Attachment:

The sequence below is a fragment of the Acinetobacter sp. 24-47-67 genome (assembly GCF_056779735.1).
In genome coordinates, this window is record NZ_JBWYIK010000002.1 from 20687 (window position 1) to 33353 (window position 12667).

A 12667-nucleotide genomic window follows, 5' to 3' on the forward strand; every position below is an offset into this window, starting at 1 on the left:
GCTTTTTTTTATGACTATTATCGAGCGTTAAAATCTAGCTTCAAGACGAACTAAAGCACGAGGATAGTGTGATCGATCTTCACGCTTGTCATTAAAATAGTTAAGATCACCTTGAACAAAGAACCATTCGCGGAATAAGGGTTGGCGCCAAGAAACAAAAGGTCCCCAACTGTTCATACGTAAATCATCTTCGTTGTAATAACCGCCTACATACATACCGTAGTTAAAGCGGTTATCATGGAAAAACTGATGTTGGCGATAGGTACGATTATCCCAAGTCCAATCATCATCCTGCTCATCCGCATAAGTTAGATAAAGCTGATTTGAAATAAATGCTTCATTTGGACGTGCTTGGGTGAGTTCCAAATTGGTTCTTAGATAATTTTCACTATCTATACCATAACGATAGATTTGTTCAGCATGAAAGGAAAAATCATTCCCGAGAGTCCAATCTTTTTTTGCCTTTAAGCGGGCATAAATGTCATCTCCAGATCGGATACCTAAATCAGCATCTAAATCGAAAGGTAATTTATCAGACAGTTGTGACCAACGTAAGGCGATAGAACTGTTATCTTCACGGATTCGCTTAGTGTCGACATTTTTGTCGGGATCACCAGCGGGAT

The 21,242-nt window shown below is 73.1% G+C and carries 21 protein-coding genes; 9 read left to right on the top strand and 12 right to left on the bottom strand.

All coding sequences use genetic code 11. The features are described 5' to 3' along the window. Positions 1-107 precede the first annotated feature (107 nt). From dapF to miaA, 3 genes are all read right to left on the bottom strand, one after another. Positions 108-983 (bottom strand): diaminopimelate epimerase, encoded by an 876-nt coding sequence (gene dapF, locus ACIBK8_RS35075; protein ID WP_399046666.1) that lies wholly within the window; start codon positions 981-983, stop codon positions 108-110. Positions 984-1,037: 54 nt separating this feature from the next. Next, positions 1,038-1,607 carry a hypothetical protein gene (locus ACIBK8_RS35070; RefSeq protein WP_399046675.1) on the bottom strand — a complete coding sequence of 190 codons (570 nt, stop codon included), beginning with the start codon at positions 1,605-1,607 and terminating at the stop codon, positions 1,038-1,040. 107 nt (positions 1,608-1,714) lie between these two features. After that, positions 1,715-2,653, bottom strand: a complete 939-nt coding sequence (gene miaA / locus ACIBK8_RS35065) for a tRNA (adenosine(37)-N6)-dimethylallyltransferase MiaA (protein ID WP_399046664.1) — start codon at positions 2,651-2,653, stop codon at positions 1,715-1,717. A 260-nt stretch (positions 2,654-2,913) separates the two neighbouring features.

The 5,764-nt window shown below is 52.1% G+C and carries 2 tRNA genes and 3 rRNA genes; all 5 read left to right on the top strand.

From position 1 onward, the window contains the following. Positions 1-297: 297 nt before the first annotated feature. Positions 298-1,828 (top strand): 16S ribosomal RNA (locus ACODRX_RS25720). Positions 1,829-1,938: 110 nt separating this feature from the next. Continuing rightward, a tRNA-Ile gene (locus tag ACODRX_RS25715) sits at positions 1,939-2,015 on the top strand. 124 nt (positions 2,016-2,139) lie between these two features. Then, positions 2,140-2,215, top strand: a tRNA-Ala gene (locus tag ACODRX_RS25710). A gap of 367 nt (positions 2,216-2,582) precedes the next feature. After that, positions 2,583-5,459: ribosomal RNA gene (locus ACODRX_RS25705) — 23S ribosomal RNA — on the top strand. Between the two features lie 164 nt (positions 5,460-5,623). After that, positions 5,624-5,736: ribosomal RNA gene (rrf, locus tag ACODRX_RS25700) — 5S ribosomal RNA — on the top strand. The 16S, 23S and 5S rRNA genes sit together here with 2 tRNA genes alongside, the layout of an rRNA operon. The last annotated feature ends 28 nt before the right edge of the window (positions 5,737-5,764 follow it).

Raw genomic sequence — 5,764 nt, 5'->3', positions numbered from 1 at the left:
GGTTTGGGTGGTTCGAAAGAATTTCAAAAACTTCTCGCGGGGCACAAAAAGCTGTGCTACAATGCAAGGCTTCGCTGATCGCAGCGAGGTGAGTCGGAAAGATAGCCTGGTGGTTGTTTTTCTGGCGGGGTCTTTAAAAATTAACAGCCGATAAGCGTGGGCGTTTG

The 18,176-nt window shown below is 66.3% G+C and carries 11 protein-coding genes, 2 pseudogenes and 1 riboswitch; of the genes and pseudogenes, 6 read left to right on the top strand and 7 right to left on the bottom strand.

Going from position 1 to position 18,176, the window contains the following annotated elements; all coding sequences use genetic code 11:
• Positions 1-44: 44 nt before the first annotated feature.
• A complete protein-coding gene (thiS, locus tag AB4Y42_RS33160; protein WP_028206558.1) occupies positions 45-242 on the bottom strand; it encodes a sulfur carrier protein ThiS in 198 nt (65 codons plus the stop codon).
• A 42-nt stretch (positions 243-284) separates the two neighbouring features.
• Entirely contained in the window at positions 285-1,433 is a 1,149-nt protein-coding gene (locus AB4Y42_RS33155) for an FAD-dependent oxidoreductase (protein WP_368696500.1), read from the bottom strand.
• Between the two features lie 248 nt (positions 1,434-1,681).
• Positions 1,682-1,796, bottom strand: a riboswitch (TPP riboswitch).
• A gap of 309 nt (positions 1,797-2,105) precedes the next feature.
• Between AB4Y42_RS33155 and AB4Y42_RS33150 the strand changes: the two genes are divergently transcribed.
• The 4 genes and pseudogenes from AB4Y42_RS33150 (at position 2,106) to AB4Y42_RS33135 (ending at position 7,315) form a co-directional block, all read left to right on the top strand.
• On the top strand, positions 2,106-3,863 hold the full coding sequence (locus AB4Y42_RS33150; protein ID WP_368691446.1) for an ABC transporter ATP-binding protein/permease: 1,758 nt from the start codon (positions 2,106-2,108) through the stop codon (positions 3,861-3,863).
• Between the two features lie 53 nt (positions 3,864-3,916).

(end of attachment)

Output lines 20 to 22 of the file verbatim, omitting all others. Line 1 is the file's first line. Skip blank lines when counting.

• Between AB4Y42_RS33155 and AB4Y42_RS33150 the strand changes: the two genes are divergently transcribed.
• The 4 genes and pseudogenes from AB4Y42_RS33150 (at position 2,106) to AB4Y42_RS33135 (ending at position 7,315) form a co-directional block, all read left to right on the top strand.
• On the top strand, positions 2,106-3,863 hold the full coding sequence (locus AB4Y42_RS33150; protein ID WP_368691446.1) for an ABC transporter ATP-binding protein/permease: 1,758 nt from the start codon (positions 2,106-2,108) through the stop codon (positions 3,861-3,863).